• a process to manage the initial discovery of an iSCSI target
  • a process to enable NTP-based time synchronization
  • a process for SNMP monitoring
VMware vMotion
Diagram illustrating vMotion functionality over a VMkernel network.

VMkernel networking layer

The VMkernel networking layer provides connectivity to hosts and handles standard system traffic of vSphere vMotion, IP storage, fault tolerance, etc. The TCP/IP stacks at the VMkernel level include:

Default TCP/IP stack: It provides networking support for managing traffic between the vCenter Server and ESXi hosts, and for system traffic like IP storage traffic and fault tolerance.

vMotion TCP/IP stack: This stack supports traffic for live migration of VMs, and it provides better isolation for vMotion traffic.

Provisioning TCP/IP stack: This stack supports traffic for VM cold migration, snapshot migration and cloning. It can also be used to handle Network File Copy (NFC) traffic during long-distance vMotion. ESXi uses NFC to copy and move data between data stores.

Custom TCP/IP stacks: In addition to the above stacks, users can add custom TCP/IP stacks to handle networking traffic for custom applications.

VMkernel adapters and system traffic types: A dedicated and separate VMkernel adapter can be used for every traffic type.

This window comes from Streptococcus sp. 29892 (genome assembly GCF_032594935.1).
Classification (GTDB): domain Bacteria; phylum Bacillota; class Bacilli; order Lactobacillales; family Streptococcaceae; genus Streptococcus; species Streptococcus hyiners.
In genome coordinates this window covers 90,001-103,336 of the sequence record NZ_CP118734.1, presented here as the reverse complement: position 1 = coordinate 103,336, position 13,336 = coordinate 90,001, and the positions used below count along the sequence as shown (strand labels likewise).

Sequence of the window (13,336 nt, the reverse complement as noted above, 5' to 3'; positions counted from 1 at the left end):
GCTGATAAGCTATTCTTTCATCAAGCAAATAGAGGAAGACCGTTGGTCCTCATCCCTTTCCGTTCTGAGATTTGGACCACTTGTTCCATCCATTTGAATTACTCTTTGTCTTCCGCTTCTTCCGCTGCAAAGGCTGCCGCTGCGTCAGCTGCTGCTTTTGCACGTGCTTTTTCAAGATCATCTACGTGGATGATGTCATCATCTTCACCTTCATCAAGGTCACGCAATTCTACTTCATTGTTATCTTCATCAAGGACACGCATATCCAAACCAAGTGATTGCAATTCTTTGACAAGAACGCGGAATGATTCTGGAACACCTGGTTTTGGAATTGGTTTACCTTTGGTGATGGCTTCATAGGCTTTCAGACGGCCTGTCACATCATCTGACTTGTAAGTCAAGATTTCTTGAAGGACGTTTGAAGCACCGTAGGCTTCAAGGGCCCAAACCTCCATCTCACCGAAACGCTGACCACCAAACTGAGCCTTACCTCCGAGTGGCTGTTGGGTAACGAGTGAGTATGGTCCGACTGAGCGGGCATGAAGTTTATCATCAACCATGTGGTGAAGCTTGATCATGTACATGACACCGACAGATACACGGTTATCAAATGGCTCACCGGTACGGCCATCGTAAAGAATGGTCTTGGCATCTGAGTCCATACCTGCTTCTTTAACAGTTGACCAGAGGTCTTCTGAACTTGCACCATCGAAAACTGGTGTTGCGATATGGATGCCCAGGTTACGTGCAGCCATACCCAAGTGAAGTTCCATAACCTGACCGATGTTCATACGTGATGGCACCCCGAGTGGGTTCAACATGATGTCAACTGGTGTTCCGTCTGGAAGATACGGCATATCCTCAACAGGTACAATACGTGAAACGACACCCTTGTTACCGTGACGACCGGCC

Important system traffic types include:

Management traffic: By default, when the ESXi software is installed, a vSphere standard switch is created on the host with the VMkernel adapter for management traffic. The management traffic carries the configuration and management communication for ESXi hosts, vCenter Server and host-to-host high availability traffic.

vMotion traffic: As the name suggests, vMotion traffic (unencrypted) accommodates vMotion. A VMkernel adapter for vMotion is required both on the source and target hosts. Multiple NICs can be used for vMotion to increase bandwidth.

Provisioning traffic: It carries the data transferred for VM cold migration, snapshot migration and cloning.

IP storage traffic: It handles the connection for storage types, including software iSCSI, dependent-hardware iSCSI and NFS that use standard TCP/IP networks.

Fault tolerance traffic: This traffic involves the data that is sent from the primary fault-tolerant VM to the secondary fault-tolerant VM. This data transfer typically happens over the VMkernel networking layer.

In addition to the above traffic types, a VMkernel can also accommodate these traffic types:

  • vSphere Replication traffic
  • vSAN traffic
  • vSphere Backup NFC
  • NVMe over TCP
  • NVMe over RDMA

See also: How do you reconfigure access to a VMkernel port?, Creating a VMkernel connection to optimize ESXi storage traffic and Change VMkernel port MTU size to reduce packet fragmentation. Explore: Use iSCSI storage for VMware to create a data store, How do you prevent host isolation during network maintenance? and Get familiar with the basics of vMotion live migration.

This was last updated in February 2022